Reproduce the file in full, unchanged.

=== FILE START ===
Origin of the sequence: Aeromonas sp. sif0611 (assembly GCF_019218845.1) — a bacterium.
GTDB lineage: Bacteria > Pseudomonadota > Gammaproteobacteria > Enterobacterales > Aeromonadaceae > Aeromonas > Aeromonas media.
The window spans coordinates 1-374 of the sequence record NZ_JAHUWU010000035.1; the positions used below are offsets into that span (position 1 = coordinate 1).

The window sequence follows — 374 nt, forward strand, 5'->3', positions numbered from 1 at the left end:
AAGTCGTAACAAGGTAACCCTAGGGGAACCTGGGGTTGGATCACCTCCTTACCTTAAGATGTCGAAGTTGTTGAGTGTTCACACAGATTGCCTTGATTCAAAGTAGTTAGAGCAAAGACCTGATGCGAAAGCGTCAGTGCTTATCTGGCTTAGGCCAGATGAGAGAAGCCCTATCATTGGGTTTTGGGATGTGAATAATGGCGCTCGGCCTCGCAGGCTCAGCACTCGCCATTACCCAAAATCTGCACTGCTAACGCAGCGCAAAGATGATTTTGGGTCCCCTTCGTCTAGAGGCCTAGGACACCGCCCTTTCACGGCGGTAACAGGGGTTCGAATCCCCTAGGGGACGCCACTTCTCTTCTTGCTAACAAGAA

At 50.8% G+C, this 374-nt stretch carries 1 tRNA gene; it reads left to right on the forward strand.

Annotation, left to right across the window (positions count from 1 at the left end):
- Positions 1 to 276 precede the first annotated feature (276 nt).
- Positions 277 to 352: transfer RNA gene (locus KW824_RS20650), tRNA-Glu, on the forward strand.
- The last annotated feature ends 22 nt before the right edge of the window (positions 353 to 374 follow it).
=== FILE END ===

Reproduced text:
Origin of the sequence: Aeromonas sp. sif0611 (assembly GCF_019218845.1) — a bacterium.
GTDB lineage: Bacteria > Pseudomonadota > Gammaproteobacteria > Enterobacterales > Aeromonadaceae > Aeromonas > Aeromonas media.
The window spans coordinates 1-374 of the sequence record NZ_JAHUWU010000035.1; the positions used below are offsets into that span (position 1 = coordinate 1).

The window sequence follows — 374 nt, forward strand, 5'->3', positions numbered from 1 at the left end:
AAGTCGTAACAAGGTAACCCTAGGGGAACCTGGGGTTGGATCACCTCCTTACCTTAAGATGTCGAAGTTGTTGAGTGTTCACACAGATTGCCTTGATTCAAAGTAGTTAGAGCAAAGACCTGATGCGAAAGCGTCAGTGCTTATCTGGCTTAGGCCAGATGAGAGAAGCCCTATCATTGGGTTTTGGGATGTGAATAATGGCGCTCGGCCTCGCAGGCTCAGCACTCGCCATTACCCAAAATCTGCACTGCTAACGCAGCGCAAAGATGATTTTGGGTCCCCTTCGTCTAGAGGCCTAGGACACCGCCCTTTCACGGCGGTAACAGGGGTTCGAATCCCCTAGGGGACGCCACTTCTCTTCTTGCTAACAAGAA

At 50.8% G+C, this 374-nt stretch carries 1 tRNA gene; it reads left to right on the forward strand.

Annotation, left to right across the window (positions count from 1 at the left end):
- Positions 1 to 276 precede the first annotated feature (276 nt).
- Positions 277 to 352: transfer RNA gene (locus KW824_RS20650), tRNA-Glu, on the forward strand.
- The last annotated feature ends 22 nt before the right edge of the window (positions 353 to 374 follow it).